Interestingly if insurance commissions were removed, nearly 4 in 10 (38%) SMEs say this would make them more likely to see an adviser, compared to just 19% of consumers. 6 in 10 perceive that more Australians will be underinsured if removal of commissions occur.

It is perhaps not the fees or the commissions that are important to clients, but the explanation that accompanies them and whether the adviser is transparent about them.

If insurance commissions were removed, most SMEs don't expect this will have a significant impact on their willingness to see an adviser.

Knowing that an adviser receives a commission, rather than being paid an upfront fee impacts trust of the adviser in the following ways.

Less likely to trust the adviser


Feel no different towards the adviser


More likely to trust the adviser


Don't know how it impacts their trust of the adviser


Half of SMEs are considering leaving their adviser in the next 12 months, either to change to another adviser, or to cease the relationship completely.

Moving on

The main reasons cited are cost and trust issues, although a significant percentage (23%) of SMEs cite affiliation with a major bank as the reason for leaving.

This may reflect the often-fraught relationship small businesses can have with major banks and the need to show that you are operating in the best interests of SME clients. 

At the very least, this should prompt advisers to contact their clients and have a frank conversation about their clients’ insurance needs.

Fewer than two-thirds of SMEs (63%) had a review with their adviser in the last 12 months. The benefits of a review are not just for the adviser, it helps SMEs better understand their changing needs and evolve their cover to ensure they remain protected.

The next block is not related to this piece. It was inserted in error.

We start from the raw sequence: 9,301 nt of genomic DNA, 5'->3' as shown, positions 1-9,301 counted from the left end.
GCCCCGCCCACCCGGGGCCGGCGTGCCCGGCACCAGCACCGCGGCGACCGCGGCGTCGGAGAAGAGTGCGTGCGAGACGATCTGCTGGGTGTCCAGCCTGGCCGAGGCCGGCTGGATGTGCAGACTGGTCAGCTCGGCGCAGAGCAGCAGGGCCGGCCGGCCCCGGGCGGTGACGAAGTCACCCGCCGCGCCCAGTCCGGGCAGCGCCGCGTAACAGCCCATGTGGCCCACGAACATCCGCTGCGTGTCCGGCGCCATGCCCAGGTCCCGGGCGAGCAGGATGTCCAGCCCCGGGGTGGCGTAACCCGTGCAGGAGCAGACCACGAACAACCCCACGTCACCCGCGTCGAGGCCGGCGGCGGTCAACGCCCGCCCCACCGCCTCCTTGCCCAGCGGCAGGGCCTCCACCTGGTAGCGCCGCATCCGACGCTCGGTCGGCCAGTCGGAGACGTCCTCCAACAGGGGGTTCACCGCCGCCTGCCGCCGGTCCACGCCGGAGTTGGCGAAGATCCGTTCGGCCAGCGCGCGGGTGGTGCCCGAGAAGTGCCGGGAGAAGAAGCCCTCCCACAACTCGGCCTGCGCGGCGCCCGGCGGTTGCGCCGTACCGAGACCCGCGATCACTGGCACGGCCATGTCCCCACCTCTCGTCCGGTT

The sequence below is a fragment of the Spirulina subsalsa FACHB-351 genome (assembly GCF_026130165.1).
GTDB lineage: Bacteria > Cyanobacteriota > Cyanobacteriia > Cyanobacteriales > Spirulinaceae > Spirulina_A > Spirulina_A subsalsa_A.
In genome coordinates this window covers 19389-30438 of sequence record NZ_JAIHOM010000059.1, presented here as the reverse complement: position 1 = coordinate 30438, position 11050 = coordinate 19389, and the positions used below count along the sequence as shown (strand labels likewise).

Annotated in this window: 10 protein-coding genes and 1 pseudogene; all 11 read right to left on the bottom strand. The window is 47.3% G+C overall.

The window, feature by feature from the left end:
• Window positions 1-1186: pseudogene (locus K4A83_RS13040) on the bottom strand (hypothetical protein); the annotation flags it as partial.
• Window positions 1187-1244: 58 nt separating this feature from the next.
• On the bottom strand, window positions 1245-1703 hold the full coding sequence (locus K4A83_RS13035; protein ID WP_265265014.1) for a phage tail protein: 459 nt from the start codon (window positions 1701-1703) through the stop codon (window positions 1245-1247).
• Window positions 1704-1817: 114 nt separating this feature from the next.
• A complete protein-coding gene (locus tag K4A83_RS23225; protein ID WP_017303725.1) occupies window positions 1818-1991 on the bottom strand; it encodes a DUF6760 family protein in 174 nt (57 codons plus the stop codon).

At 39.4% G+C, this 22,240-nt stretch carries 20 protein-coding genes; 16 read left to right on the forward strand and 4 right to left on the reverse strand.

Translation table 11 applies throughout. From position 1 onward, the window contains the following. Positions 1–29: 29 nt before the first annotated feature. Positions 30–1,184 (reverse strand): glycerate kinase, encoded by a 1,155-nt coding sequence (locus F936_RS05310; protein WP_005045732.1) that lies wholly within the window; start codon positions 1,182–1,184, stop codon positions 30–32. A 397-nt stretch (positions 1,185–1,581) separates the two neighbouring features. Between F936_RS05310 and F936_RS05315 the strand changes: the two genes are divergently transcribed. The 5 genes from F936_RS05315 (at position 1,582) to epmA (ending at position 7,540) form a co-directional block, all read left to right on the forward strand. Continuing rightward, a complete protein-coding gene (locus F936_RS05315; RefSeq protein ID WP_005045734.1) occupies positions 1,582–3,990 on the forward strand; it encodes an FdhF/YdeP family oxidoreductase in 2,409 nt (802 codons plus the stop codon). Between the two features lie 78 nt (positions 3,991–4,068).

Of those SMEs that undertook a review in the past 12 months, 55% changed their cover, with about half (49%) increasing their cover. 

If looking for a new financial adviser, half of SMEs with life insurance would prefer to use an independent adviser, followed by one aligned to a larger network of other financial advisers.

This highlights the ongoing need for financial advisers, whatever their affiliation, to prove their worth and demonstrate their value.

SME intention in regards to using their current adviser

Why SMEs are changing or no longer using their adviser

1. High fees/commissions


2. Trust issues with adviser


3. Adviser attached to large bank


4. Poor value for money


5. Can't afford it


6. Received poor advice


Reasons for recommending their adviser

"He is good at explaining things in detail and lets us see different options or outcomes before we decide."

SME with life insurance, 50-54, Brisbane

"He is helpful and insightful on top of being very proactive to my needs."

SME with life insurance, 30-34, Melbourne

"I like the way they talk to their customer."

SME with life insurance, 30-34, Melbourne

"Process was well managed and easily implemented leaving me more time for my business."

SME with life insurance, 60-64, Brisbane

"(My adviser) is a good trustworthy adviser (and) has your back when you need him."

SME with life insurance, 55-59, NSW

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The Understanding the Adviser-Client Relationship 2019 Report has been prepared by MetLife Insurance Limited, ABN 75 004 274 882 AFSL 238 096 (MetLife) and should not be published or reproduced without the prior permission of MetLife. Whilst care has been taken in preparing this material, MetLife does not warrant or represent that the information, opinions or conclusions contained in this document (“information”) are accurate. The information provided in the report and on this website is general information only, current as at the time of production.